There’s an ancient Japanese proverb which translates roughly as:
“If you put an infinite number of programming monkeys into a room, one of them will write a Library 2.0 Idea Generator”
So… tonight, Matthew, I am going to be that programming monkey and I proudly unveil the…
If you get any particularly juicy ideas, please post them as comments — here’s a “starter for 10“:
hack OCLC using LibraryThing
[update] I’ve added the ability to save your favourite ideas to the Library 2.0 Whiteboard
[update] To complement the Idea Generator, I’ve hacked together…
It is with profound personal sadness that I must announce the passing away of Gigabyte GA-7VT600 1394, aged just 3 years old. Below is a picture of GA-7VT600 in happier days:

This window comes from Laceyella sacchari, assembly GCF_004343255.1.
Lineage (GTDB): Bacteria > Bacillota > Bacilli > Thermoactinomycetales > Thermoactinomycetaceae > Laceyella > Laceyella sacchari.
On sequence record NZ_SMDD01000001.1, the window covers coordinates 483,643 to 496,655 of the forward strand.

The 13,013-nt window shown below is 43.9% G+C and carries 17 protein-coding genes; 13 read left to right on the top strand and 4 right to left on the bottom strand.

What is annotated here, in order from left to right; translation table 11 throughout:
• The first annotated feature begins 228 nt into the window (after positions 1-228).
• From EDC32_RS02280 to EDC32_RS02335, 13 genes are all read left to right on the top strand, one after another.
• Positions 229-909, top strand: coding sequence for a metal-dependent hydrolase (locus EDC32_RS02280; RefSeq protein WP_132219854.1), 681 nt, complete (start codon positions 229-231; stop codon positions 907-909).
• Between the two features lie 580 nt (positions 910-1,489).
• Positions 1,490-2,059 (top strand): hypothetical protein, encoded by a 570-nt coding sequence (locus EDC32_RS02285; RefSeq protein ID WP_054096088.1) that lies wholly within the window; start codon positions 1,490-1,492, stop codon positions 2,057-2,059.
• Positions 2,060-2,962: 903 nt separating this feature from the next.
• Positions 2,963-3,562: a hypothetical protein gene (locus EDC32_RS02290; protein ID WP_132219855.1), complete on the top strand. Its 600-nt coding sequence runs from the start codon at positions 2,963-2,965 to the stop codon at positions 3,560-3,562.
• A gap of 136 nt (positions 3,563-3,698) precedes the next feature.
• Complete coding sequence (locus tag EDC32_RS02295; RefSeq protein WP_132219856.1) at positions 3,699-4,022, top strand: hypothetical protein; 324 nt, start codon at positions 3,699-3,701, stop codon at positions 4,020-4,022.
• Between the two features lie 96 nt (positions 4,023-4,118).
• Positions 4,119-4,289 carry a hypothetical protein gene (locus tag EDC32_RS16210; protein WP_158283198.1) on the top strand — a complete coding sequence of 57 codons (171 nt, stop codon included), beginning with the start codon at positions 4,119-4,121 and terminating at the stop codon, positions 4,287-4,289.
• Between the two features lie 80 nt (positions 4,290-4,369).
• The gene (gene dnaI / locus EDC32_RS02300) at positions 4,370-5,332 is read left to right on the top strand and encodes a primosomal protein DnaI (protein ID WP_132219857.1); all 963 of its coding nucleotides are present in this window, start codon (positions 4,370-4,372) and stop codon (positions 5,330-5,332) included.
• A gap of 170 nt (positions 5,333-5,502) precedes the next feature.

Continue reading “RIP: Gigabyte GA-7VT600 1394 (2004-2006)”
A little later than planned (due to a mislaid memory stick containing the final Powerpoint!), here’s a link to the “Free Software” presentation:
…and here are the photos from the end of day two and from the award ceremony on day three:
Grace Bays also emailed her photos through to me, so I’ve added them to the conference wiki:
…if you have any photos you’d like adding to the wiki, please feel free to email them to me: d.c.pattern[at]hud.ac.uk
A big thank you to everyone who came along to the sessions I presented in — I’m sure you were all sick to death of the sight of me by Friday, but I thoroughly enjoyed the opportunity to share some of the things we’ve been doing at Huddersfield!